Date of Award
Master of Arts (MA)
There is considerable evidence indicating that speech information plays a part in visual information processing. To translate visual input into a speech code would require some sort of speech recoding stage. One technique widely used to verify the existence of this speech recodinq stage has been the vocal suppression paradigm, where the translation stage is presumed to be interfered with by concurrent irrelevant vocal activity. However, attempts have been made to explain the vocal suppression effect in terms of general cognitive capacity overload, without recourse to speech-specific interference. This thesis represents an attempt to implicate the existence of speech recoding by demonstrating that vocal suppression is, in fact, attributable to interference with subvocal activity.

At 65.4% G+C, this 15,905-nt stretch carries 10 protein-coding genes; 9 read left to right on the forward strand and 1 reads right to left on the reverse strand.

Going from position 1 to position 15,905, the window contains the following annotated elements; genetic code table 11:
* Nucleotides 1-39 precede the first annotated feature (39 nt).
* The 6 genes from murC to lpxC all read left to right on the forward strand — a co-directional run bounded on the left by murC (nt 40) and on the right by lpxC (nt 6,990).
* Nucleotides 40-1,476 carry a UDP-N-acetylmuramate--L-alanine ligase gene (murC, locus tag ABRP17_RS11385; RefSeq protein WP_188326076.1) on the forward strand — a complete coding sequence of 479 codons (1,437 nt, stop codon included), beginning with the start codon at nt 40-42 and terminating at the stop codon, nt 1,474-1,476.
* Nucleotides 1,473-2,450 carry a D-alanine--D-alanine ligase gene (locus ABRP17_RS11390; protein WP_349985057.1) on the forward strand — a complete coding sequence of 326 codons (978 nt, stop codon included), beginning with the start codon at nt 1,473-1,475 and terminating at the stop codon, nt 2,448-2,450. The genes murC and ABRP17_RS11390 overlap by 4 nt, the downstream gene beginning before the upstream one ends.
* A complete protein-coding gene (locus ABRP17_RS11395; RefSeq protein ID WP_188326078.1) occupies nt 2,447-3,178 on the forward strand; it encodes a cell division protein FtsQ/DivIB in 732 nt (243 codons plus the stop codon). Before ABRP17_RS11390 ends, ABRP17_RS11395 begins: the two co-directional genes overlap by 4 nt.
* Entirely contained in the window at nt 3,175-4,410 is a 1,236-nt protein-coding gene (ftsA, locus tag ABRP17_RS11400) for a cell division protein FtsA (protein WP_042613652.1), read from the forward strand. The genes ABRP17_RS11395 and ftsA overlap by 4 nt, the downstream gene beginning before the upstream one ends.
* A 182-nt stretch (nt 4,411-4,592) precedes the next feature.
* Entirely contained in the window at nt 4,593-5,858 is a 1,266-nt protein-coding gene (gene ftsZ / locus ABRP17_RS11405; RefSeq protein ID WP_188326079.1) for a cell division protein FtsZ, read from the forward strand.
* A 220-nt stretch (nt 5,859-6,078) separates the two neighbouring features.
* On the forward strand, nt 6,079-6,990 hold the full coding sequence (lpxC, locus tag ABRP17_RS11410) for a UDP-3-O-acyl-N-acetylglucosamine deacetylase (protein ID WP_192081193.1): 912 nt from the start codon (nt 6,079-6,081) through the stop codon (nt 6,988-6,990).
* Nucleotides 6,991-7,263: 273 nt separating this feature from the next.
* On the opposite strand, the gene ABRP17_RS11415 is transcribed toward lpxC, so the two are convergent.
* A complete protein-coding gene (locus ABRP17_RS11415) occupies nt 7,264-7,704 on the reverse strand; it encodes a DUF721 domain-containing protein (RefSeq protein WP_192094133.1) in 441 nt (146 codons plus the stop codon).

Three experiments are reported. The first indicates that subjects, given control over the rate at which sentences are presented to them, do not choose to read more slowly in an attempt to overcome the vocal suppression effect. The second experiment indicates that even when forced to read at a slower rate, subjects cannot overcome the effect. The final experiment indicates that the suppression effect can occur with a non-verbal interference task. The results are discussed in terms of the distinction between general and speech-specific interference.
Withey, Michael John, "Vocal Suppression: The Effects of Processing Time and the Nature of the Subsidiary Task" (1978). Open Access Dissertations and Theses. Paper 4395.
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